Up to this period, Mr. Kyte had taken scarcely any part in public life, although at one time, when anti-transportation agitation was rife, he came forward and offered to give to the detective police a reward of £5 for every convict whom they could apprehend and return to the penal settlement whence he had come. It was in September, 1857, that Mr. Kyte decided to offer prizes for the encouragement of various branches of agriculture, and ultimately arranged his plans in the form in which they were submitted to the public, that of presenting an annual cup for five years, each cup to be worth £100, and to be given to the person who was found best to have complied with the conditions of the prize; for instance, who had done most to introduce the culture of the vine in the colony, had rendered the greatest service to the cause of acclimatisation, or most successfully applied machinery to agriculture – such being the conditions in different years. These cups were, by the express wish of Mr. Kyte consented to by the proprietors of The Argus – called “The Argus Prize Cups,” and the decision of the judges in awarding them required the assent of the editor of The Argus to make it final. In pursuance of a whimsical desire for secrecy, which was, as will be seen, exhibited on other similar occasions, Mr. Kyte kept his name concealed, and the cups were advertised as given by a liberal friend of agricultural progress. While these cups were being awarded, Mr. Kyte made other even more munificent donations, with a view of stimulating the development of the colony in various ways. The contribution of the sum of £1,000 to an exploration fund, for fitting out a Victorian exploring party, which it was hoped would solve the mystery of the great unseen interior of Australia, was announced in a leading article of The Argus in 1858, as having been made by a “merchant of Melbourne,” the name of the donor, as in the case of the prize cups, being, at his wish, kept secret. This sum formed the nucleus of the fund which furnished the cost of the expedition of which the gallant and ill-fated Burke and Wills were the leaders, and which, with all its cumbrous and pedantic arrangements, its blunders and its misfortunes, yet accomplished the task it was sent out to achieve, and effected the first complete passage made by any Europeans across the continent of Australia. In 1860 Mr. Kyte (under the style of the “donor of The Argus Prize Cups”), presented a prize of 100 guineas to be competed for by the best marksmen amongst the Victorian volunteers, those being the days when our Victorian volunteer force was just attaining organisation, and when rifle competitions on a large scale were becoming to be regarded as possessing national importance. In the same year Mr. Kyte (still keeping his name concealed) offered a reward of £1,000 for the discovery of a permanent gold-field, on the Victorian side of the Snowy River, that would yield 5,000oz. of gold weekly for twelve months after discovery. This prize was never claimed, no one ever having made the discovery that would entitle him to claim it.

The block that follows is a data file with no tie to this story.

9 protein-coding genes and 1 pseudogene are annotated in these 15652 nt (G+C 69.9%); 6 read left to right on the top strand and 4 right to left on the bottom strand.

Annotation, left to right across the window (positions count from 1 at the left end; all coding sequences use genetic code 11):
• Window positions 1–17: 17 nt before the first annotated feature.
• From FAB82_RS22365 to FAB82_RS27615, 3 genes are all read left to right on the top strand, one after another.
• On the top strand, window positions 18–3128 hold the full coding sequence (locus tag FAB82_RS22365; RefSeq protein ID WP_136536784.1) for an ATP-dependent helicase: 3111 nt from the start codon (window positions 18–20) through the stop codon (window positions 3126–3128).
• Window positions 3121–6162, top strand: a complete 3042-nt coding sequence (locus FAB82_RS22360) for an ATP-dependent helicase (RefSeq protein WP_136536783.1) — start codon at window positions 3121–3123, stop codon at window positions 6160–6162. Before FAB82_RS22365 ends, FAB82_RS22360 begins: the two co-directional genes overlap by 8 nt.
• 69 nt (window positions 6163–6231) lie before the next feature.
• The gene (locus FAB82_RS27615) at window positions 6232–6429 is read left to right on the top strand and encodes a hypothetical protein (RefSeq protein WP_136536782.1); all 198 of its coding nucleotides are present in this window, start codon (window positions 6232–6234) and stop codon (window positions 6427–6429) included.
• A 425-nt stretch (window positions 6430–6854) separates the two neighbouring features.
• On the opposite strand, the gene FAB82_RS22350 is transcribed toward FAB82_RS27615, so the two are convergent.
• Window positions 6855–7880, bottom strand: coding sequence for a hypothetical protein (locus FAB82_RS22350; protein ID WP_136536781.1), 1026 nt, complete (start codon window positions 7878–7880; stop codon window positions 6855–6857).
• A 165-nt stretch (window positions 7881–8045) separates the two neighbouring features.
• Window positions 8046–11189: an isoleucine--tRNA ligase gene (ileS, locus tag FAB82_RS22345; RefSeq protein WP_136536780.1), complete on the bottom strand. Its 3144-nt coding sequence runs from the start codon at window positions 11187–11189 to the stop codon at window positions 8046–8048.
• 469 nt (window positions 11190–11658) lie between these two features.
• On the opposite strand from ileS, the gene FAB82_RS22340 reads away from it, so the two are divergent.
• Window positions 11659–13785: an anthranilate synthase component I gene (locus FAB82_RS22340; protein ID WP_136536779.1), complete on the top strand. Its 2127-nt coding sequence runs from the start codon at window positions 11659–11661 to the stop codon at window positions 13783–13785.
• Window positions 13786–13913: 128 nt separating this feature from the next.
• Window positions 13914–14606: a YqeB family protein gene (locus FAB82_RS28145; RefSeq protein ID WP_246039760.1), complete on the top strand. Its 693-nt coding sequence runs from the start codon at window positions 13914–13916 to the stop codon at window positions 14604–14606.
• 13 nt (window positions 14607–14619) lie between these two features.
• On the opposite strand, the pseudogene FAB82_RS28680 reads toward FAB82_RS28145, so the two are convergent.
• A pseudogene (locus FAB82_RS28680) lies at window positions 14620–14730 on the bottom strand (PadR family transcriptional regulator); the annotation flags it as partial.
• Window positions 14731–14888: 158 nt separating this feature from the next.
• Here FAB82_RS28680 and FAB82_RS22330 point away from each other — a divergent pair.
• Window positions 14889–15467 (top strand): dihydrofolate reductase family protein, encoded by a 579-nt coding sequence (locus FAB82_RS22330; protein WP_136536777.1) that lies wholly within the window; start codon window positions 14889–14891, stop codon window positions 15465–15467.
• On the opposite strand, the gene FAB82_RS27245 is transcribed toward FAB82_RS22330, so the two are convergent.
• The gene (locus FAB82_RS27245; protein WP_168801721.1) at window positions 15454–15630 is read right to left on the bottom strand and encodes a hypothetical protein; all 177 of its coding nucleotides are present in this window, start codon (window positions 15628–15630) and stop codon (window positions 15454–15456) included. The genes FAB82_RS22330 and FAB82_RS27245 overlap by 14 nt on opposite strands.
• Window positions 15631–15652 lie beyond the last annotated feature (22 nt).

It is impossible to regard these donations as other than generous and munificent. Although it may be said that Mr. Kyte, as a large proprietor in Victoria, was pecuniarily interested in the growth and prosperity of the colony, and would consequently derive direct benefit from each of the enterprises which he thus encouraged, the obvious answer is, that a man who can take so enlightened and liberal a view of his interests and the means of advancing them, and who thus directly identifies his own prosperity with that of the community at large, is the best of citizens and the worthiest benefactor of the society of which he forms a part. With regard to the secrecy observed as to the donor of these prizes, perhaps Mr. Kyte’s feelings respecting the credit to be derived from being known as the giver were not so entirely dis- interested as they might at first seem. Perhaps he would willingly be known as the giver, and also as the giver who did not wish to be known, and was desirous of reaping the double praise of liberality and of doing good by stealth. There is no reason to suppose that Mr. Kyte was at all annoyed when he found that the dis-covery was made, and that his generosity had become fame. There might, perhaps, have been more straightforward disinterestedness, and certainly less affectation, in announcing  the gifts from the first as his own.